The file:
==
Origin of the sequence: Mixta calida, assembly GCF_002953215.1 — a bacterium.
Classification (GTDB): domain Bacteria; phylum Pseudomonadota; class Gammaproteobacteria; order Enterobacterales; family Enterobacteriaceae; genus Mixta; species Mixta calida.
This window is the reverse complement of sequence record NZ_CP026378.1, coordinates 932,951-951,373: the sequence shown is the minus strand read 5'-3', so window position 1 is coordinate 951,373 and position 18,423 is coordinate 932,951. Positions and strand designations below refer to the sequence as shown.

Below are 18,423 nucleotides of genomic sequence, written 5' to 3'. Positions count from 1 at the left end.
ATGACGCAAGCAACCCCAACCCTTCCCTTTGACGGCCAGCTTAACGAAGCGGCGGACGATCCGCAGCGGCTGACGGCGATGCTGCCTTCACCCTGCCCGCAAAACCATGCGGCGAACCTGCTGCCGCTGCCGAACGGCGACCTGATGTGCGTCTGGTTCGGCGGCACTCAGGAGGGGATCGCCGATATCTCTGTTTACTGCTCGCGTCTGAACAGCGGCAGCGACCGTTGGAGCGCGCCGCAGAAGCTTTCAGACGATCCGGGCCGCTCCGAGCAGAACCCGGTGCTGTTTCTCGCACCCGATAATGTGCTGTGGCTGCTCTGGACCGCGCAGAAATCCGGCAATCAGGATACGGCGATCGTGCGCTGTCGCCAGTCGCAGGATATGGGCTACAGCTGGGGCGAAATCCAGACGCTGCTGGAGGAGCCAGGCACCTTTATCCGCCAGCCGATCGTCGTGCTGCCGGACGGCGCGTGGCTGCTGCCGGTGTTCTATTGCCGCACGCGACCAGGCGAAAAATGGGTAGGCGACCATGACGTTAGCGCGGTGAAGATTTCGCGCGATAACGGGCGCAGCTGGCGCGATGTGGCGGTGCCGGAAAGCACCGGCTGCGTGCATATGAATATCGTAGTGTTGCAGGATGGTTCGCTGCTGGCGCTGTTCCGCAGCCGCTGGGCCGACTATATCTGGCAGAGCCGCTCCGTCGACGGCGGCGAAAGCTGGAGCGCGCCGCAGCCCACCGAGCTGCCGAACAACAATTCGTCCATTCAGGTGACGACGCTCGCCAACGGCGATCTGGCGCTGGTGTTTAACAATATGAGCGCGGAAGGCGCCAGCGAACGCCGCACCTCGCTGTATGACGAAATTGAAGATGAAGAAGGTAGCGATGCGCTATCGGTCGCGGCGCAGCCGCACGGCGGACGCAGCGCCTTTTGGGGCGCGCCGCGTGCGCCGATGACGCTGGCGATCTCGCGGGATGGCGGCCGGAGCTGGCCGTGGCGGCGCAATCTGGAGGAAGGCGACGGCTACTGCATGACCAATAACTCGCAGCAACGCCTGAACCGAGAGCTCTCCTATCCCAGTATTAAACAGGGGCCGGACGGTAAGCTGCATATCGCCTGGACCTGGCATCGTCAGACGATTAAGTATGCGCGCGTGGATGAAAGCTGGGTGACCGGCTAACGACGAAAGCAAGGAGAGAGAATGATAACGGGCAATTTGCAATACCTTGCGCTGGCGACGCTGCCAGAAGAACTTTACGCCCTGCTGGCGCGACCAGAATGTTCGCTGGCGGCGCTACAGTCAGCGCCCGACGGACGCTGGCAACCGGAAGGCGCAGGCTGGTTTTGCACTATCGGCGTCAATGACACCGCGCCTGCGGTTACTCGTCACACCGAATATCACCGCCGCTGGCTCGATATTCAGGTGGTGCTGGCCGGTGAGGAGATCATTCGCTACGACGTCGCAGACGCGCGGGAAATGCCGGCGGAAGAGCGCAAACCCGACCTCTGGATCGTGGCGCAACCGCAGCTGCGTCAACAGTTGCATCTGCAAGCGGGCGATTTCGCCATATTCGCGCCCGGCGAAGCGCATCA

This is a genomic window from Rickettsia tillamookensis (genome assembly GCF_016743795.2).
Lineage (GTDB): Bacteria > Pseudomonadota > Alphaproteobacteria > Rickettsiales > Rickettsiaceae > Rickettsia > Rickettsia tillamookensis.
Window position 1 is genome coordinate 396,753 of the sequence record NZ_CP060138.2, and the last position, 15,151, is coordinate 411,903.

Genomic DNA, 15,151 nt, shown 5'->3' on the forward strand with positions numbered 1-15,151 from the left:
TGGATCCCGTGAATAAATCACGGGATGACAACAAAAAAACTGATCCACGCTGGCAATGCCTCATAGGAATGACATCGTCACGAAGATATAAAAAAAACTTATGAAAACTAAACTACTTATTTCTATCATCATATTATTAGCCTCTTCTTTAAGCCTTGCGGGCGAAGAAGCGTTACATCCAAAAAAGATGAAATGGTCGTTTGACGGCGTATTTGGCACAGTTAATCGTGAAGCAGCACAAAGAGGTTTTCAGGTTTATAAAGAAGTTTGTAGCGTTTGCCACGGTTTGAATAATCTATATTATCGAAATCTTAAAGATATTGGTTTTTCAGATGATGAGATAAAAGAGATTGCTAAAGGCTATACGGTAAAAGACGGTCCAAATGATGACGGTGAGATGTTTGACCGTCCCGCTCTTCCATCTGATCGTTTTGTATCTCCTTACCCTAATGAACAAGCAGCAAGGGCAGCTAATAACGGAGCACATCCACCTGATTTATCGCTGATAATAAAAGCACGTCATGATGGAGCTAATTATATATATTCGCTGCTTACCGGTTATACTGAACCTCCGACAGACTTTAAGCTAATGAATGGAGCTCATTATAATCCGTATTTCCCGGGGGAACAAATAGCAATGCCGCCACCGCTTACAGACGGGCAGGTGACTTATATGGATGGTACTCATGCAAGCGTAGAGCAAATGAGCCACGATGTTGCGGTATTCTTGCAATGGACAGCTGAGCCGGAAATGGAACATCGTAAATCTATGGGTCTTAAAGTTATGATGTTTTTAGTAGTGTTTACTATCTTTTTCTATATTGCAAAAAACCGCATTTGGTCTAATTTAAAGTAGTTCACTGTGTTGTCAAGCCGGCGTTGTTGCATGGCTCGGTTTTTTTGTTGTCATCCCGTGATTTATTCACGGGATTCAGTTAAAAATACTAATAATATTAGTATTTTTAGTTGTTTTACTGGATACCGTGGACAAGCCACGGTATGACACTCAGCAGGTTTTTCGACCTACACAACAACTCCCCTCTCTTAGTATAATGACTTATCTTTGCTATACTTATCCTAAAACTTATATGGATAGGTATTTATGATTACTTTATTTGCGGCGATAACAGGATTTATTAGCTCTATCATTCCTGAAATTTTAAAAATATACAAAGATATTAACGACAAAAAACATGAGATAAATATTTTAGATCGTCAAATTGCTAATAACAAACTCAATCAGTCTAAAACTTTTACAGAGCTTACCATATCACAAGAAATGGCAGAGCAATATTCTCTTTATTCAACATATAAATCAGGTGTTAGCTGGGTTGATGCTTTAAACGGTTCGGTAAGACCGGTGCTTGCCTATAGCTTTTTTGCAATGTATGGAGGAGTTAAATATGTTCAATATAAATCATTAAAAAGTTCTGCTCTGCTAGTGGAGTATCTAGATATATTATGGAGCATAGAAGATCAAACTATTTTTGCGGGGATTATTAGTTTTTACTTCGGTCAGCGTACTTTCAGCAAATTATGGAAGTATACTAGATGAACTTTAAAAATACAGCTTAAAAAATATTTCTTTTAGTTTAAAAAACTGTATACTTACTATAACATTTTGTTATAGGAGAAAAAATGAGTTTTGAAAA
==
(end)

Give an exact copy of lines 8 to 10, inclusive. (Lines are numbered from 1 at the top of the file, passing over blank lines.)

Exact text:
Window position 1 is genome coordinate 396,753 of the sequence record NZ_CP060138.2, and the last position, 15,151, is coordinate 411,903.

Genomic DNA, 15,151 nt, shown 5'->3' on the forward strand with positions numbered 1-15,151 from the left:
TGGATCCCGTGAATAAATCACGGGATGACAACAAAAAAACTGATCCACGCTGGCAATGCCTCATAGGAATGACATCGTCACGAAGATATAAAAAAAACTTATGAAAACTAAACTACTTATTTCTATCATCATATTATTAGCCTCTTCTTTAAGCCTTGCGGGCGAAGAAGCGTTACATCCAAAAAAGATGAAATGGTCGTTTGACGGCGTATTTGGCACAGTTAATCGTGAAGCAGCACAAAGAGGTTTTCAGGTTTATAAAGAAGTTTGTAGCGTTTGCCACGGTTTGAATAATCTATATTATCGAAATCTTAAAGATATTGGTTTTTCAGATGATGAGATAAAAGAGATTGCTAAAGGCTATACGGTAAAAGACGGTCCAAATGATGACGGTGAGATGTTTGACCGTCCCGCTCTTCCATCTGATCGTTTTGTATCTCCTTACCCTAATGAACAAGCAGCAAGGGCAGCTAATAACGGAGCACATCCACCTGATTTATCGCTGATAATAAAAGCACGTCATGATGGAGCTAATTATATATATTCGCTGCTTACCGGTTATACTGAACCTCCGACAGACTTTAAGCTAATGAATGGAGCTCATTATAATCCGTATTTCCCGGGGGAACAAATAGCAATGCCGCCACCGCTTACAGACGGGCAGGTGACTTATATGGATGGTACTCATGCAAGCGTAGAGCAAATGAGCCACGATGTTGCGGTATTCTTGCAATGGACAGCTGAGCCGGAAATGGAACATCGTAAATCTATGGGTCTTAAAGTTATGATGTTTTTAGTAGTGTTTACTATCTTTTTCTATATTGCAAAAAACCGCATTTGGTCTAATTTAAAGTAGTTCACTGTGTTGTCAAGCCGGCGTTGTTGCATGGCTCGGTTTTTTTGTTGTCATCCCGTGATTTATTCACGGGATTCAGTTAAAAATACTAATAATATTAGTATTTTTAGTTGTTTTACTGGATACCGTGGACAAGCCACGGTATGACACTCAGCAGGTTTTTCGACCTACACAACAACTCCCCTCTCTTAGTATAATGACTTATCTTTGCTATACTTATCCTAAAACTTATATGGATAGGTATTTATGATTACTTTATTTGCGGCGATAACAGGATTTATTAGCTCTATCATTCCTGAAATTTTAAAAATATACAAAGATATTAACGACAAAAAACATGAGATAAATATTTTAGATCGTCAAATTGCTAATAACAAACTCAATCAGTCTAAAACTTTTACAGAGCTTACCATATCACAAGAAATGGCAGAGCAATATTCTCTTTATTCAACATATAAATCAGGTGTTAGCTGGGTTGATGCTTTAAACGGTTCGGTAAGACCGGTGCTTGCCTATAGCTTTTTTGCAATGTATGGAGGAGTTAAATATGTTCAATATAAATCATTAAAAAGTTCTGCTCTGCTAGTGGAGTATCTAGATATATTATGGAGCATAGAAGATCAAACTATTTTTGCGGGGATTATTAGTTTTTACTTCGGTCAGCGTACTTTCAGCAAATTATGGAAGTATACTAGATGAACTTTAAAAATACAGCTTAAAAAATATTTCTTTTAGTTTAAAAAACTGTATACTTACTATAACATTTTGTTATAGGAGAAAAAATGAGTTTTGAAAA